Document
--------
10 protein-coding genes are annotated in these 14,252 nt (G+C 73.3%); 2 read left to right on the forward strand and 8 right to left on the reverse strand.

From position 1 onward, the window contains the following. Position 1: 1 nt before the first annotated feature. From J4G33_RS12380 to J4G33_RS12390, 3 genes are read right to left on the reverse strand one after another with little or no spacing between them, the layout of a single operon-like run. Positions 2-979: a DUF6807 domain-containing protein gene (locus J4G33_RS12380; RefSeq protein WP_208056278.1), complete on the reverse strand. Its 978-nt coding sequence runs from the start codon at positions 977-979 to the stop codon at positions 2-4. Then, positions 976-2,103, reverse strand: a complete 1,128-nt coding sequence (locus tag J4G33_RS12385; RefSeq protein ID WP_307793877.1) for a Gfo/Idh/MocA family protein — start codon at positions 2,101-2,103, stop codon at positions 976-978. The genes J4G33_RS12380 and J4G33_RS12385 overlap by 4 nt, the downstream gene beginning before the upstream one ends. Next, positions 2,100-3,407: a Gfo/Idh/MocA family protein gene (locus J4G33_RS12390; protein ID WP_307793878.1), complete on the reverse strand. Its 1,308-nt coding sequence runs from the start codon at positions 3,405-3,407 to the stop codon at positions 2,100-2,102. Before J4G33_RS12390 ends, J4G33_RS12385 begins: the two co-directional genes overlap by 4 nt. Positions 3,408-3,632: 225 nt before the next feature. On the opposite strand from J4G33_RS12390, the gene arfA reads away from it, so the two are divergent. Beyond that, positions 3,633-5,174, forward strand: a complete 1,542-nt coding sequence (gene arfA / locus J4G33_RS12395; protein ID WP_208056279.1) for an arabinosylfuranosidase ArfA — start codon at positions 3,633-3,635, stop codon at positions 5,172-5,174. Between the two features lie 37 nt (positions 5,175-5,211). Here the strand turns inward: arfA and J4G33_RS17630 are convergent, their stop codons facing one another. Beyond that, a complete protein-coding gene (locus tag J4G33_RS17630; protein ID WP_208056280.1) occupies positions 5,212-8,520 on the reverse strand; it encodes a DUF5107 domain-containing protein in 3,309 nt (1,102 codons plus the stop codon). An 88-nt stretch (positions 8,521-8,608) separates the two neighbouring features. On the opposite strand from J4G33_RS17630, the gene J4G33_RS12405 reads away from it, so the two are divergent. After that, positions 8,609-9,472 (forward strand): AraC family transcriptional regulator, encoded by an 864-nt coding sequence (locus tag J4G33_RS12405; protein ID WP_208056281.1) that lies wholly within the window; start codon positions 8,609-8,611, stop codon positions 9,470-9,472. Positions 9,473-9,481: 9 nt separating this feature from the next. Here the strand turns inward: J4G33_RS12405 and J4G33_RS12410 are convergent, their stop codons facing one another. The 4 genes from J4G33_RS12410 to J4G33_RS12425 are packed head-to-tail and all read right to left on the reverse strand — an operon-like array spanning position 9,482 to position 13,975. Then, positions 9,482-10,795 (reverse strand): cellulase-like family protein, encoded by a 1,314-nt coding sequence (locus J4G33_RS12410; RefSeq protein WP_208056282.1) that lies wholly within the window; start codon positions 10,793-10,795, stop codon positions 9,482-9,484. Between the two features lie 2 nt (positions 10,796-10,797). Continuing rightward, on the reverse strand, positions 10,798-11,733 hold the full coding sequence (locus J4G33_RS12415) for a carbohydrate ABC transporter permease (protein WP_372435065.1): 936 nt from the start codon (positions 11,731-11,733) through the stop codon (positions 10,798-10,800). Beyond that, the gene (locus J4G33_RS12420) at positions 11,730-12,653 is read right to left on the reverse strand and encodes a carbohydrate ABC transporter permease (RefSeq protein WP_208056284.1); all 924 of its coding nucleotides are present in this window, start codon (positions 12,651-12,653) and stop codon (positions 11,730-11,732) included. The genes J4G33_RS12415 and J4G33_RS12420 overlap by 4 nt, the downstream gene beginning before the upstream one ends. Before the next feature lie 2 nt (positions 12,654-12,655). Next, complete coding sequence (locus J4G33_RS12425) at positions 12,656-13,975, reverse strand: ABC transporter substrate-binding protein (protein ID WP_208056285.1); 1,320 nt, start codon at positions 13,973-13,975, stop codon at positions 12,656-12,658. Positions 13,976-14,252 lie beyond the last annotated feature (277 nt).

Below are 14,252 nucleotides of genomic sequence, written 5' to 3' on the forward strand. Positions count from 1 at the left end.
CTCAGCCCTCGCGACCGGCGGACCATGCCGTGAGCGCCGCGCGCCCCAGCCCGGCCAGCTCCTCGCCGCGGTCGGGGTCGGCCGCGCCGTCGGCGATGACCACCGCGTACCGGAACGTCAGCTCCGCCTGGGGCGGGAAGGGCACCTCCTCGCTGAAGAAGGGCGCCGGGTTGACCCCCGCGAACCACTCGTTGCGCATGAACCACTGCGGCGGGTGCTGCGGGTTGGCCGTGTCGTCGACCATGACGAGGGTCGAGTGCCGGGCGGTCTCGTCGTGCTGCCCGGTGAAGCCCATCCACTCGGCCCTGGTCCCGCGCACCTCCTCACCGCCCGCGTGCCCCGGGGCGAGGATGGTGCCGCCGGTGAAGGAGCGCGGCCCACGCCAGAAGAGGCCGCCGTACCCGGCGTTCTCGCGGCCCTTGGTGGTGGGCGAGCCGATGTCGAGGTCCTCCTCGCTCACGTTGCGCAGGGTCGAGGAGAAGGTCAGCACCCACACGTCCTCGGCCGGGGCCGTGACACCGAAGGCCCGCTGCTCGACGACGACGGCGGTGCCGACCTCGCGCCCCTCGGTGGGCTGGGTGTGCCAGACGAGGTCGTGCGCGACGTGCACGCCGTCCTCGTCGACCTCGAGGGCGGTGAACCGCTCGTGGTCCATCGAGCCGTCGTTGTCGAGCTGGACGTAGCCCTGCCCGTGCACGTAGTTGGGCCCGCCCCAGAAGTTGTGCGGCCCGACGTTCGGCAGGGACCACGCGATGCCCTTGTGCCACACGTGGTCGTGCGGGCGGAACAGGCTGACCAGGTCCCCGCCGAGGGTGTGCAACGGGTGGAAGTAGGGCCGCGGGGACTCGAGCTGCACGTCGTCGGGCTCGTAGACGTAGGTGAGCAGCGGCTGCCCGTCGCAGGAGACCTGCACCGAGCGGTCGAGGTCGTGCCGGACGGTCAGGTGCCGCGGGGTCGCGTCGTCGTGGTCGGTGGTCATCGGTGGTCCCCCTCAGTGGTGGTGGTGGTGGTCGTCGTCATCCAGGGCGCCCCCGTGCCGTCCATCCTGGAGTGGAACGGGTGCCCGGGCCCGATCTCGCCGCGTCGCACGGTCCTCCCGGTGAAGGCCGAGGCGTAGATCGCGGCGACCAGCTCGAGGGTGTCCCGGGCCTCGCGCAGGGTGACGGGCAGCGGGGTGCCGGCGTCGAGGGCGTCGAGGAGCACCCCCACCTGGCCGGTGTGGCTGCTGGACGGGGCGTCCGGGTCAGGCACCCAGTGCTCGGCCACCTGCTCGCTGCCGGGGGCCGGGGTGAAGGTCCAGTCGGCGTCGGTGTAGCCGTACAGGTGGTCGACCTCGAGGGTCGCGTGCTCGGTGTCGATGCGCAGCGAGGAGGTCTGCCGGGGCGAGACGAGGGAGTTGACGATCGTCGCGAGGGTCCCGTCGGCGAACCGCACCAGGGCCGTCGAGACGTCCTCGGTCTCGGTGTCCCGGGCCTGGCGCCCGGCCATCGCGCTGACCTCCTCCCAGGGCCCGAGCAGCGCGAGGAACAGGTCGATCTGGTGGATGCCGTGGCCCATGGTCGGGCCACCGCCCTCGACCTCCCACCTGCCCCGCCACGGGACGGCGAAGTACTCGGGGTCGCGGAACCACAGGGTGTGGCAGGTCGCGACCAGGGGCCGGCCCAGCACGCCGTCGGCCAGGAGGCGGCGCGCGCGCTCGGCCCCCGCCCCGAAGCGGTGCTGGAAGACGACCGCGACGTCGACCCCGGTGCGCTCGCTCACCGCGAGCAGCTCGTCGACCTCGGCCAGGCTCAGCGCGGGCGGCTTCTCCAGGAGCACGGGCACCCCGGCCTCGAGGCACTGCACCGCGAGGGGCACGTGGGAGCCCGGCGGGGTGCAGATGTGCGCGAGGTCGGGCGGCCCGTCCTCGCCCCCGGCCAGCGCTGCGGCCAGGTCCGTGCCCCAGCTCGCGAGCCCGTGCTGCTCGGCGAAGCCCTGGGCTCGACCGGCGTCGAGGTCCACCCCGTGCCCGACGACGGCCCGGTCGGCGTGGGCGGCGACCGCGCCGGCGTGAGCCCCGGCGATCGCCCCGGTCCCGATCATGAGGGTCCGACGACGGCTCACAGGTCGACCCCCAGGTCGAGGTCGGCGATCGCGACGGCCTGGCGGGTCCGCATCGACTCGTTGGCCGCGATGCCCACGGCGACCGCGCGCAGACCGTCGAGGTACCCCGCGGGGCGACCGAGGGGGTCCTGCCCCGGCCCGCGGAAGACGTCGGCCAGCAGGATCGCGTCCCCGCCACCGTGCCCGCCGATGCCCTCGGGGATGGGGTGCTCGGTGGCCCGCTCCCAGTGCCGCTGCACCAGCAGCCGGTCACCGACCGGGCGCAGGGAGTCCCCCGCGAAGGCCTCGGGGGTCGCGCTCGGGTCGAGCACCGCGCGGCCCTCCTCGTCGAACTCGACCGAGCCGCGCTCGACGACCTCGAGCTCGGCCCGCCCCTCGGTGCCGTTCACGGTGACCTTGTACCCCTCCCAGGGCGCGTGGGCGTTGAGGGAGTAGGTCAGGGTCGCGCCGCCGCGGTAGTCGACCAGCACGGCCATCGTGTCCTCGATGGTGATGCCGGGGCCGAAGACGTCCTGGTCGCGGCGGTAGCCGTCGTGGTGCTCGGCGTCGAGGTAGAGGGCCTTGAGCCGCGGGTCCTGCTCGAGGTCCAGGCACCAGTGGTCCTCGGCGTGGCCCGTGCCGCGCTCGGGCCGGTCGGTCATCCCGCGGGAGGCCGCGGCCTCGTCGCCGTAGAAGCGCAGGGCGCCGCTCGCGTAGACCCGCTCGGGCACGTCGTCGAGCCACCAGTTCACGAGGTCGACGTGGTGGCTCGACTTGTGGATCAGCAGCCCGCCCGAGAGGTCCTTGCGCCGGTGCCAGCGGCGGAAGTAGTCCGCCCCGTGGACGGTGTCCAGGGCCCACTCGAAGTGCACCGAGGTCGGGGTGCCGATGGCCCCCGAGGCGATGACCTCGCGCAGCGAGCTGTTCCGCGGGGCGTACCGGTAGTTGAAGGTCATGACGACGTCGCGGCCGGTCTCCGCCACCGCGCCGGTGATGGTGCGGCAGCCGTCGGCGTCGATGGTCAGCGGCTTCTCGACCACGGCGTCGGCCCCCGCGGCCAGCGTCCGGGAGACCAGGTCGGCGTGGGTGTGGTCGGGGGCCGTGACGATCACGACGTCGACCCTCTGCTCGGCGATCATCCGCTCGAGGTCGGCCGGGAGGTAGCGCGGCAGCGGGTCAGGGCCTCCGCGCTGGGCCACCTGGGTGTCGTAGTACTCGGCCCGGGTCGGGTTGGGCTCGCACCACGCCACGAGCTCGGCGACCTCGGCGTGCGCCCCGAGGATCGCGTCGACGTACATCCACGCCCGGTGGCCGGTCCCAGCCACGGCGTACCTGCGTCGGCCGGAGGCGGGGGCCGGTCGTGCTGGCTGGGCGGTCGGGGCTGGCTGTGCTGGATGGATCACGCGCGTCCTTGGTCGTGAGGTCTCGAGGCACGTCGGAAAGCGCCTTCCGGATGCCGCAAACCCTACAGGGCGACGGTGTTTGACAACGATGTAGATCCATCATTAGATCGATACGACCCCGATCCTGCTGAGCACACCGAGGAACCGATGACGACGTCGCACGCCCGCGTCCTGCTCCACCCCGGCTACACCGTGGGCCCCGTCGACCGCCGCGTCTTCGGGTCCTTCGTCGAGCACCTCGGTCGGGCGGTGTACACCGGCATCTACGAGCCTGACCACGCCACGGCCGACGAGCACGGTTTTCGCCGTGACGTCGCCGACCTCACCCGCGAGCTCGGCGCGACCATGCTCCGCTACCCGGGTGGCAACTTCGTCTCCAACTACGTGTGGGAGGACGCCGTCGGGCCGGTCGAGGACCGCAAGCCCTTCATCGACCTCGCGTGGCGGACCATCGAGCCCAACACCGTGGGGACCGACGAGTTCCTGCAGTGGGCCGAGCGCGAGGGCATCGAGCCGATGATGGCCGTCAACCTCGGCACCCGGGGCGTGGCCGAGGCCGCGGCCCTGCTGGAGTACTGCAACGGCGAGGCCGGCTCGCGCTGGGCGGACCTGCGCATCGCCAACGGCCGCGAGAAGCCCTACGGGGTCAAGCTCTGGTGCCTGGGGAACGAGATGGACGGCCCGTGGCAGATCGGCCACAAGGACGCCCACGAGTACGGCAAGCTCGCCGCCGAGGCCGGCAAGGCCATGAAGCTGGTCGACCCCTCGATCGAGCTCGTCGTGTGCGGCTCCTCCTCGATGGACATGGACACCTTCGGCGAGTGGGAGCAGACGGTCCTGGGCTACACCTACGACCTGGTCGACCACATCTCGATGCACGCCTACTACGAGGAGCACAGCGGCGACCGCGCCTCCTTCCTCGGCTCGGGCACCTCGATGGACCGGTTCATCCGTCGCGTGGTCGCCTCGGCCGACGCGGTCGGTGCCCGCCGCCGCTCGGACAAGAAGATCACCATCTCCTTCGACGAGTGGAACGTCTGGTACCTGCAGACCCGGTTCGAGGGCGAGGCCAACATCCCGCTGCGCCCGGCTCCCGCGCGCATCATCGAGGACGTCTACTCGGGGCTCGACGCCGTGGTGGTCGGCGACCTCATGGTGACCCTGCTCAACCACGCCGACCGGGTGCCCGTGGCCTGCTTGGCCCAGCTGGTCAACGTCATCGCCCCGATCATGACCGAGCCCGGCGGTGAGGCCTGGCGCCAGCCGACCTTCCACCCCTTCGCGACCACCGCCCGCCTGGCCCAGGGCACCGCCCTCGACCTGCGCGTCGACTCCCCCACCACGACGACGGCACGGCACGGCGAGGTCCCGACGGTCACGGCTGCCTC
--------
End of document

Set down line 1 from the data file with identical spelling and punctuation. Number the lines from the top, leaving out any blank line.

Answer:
10 protein-coding genes are annotated in these 14,252 nt (G+C 73.3%); 2 read left to right on the forward strand and 8 right to left on the reverse strand.